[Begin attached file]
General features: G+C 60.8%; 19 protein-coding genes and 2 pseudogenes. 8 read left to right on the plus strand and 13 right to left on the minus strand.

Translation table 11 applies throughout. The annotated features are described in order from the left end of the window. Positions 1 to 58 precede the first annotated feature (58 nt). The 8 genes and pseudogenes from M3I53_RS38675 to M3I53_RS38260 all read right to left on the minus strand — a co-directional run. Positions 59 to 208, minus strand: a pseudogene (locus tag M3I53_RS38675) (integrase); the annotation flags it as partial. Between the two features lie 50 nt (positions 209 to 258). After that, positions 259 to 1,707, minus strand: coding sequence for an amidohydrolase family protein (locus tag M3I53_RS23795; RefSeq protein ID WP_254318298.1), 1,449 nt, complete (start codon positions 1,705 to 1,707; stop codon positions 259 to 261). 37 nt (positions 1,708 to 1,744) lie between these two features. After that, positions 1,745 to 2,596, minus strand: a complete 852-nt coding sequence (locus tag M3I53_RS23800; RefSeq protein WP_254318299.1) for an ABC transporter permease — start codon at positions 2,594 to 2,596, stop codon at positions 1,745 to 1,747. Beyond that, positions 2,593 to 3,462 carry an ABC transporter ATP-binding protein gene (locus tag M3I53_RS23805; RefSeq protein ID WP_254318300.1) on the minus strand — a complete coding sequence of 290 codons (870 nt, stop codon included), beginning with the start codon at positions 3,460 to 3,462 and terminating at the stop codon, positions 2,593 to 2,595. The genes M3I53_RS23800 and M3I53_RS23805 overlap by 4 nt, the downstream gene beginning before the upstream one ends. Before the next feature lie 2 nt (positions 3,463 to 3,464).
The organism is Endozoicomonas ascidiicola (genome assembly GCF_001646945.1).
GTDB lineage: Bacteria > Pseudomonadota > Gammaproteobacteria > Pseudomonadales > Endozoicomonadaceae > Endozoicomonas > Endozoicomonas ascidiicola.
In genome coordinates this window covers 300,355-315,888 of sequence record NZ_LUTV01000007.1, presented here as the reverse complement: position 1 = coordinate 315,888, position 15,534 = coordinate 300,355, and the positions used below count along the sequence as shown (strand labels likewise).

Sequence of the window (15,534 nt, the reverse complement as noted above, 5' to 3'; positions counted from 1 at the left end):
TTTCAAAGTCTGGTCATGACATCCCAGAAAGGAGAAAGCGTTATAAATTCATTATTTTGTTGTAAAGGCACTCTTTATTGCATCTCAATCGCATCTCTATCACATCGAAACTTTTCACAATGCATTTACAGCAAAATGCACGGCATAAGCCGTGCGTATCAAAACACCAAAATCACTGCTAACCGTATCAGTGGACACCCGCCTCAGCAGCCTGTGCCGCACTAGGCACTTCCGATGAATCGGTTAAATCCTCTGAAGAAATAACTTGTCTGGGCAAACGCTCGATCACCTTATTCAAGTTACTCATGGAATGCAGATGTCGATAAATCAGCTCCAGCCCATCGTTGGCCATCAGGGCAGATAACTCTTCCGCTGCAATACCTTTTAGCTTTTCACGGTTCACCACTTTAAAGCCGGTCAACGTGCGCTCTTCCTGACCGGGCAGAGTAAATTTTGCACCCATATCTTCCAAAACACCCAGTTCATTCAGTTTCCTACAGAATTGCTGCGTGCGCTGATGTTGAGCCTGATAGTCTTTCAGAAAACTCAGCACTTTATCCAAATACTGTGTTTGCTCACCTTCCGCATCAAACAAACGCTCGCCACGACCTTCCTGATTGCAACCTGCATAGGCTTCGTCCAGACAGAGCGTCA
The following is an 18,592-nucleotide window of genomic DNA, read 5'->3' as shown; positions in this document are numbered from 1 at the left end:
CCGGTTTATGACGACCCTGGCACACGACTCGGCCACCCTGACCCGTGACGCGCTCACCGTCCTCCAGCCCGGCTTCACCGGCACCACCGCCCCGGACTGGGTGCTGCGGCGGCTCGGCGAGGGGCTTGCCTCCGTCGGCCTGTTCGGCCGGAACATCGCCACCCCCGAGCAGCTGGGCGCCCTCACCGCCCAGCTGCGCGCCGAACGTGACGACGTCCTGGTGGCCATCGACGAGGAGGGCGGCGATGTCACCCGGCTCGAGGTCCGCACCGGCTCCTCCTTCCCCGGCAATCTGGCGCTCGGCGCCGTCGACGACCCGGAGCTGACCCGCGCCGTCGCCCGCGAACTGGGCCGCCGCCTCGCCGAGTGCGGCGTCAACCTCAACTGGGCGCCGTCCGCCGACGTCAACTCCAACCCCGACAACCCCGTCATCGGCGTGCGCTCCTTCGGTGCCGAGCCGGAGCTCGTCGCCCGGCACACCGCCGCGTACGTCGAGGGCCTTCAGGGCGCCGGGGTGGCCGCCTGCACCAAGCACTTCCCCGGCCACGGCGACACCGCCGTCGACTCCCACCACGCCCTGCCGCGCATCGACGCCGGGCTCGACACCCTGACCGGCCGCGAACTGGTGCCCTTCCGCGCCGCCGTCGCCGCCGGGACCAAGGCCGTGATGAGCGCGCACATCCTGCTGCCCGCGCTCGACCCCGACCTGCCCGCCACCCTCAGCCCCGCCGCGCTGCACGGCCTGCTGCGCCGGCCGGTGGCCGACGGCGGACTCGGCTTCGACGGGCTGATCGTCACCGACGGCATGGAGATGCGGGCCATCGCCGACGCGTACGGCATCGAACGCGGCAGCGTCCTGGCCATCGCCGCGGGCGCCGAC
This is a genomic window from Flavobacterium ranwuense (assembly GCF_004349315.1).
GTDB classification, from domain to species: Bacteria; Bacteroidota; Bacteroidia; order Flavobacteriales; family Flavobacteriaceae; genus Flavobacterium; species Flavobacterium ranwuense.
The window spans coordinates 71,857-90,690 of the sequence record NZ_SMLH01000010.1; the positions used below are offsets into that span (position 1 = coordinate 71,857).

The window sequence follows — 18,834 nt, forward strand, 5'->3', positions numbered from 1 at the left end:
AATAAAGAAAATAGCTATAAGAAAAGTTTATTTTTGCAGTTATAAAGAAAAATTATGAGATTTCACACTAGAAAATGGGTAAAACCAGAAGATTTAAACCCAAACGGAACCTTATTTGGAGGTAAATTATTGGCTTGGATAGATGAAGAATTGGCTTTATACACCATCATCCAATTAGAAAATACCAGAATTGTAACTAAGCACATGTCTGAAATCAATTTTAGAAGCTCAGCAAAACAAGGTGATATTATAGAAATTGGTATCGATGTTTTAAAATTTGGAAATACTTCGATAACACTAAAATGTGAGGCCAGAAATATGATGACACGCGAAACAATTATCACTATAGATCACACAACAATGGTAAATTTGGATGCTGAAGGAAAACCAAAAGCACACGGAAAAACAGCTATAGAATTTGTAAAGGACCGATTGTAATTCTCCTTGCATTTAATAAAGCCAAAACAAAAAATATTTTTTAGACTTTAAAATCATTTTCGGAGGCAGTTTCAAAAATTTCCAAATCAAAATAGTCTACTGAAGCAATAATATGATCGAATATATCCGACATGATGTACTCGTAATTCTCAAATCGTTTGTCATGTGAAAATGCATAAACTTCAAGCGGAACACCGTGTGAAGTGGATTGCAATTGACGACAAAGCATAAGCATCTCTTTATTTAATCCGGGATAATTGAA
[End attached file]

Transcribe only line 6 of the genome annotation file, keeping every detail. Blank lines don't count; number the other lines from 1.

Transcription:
Sequence of the window (15,534 nt, the reverse complement as noted above, 5' to 3'; positions counted from 1 at the left end):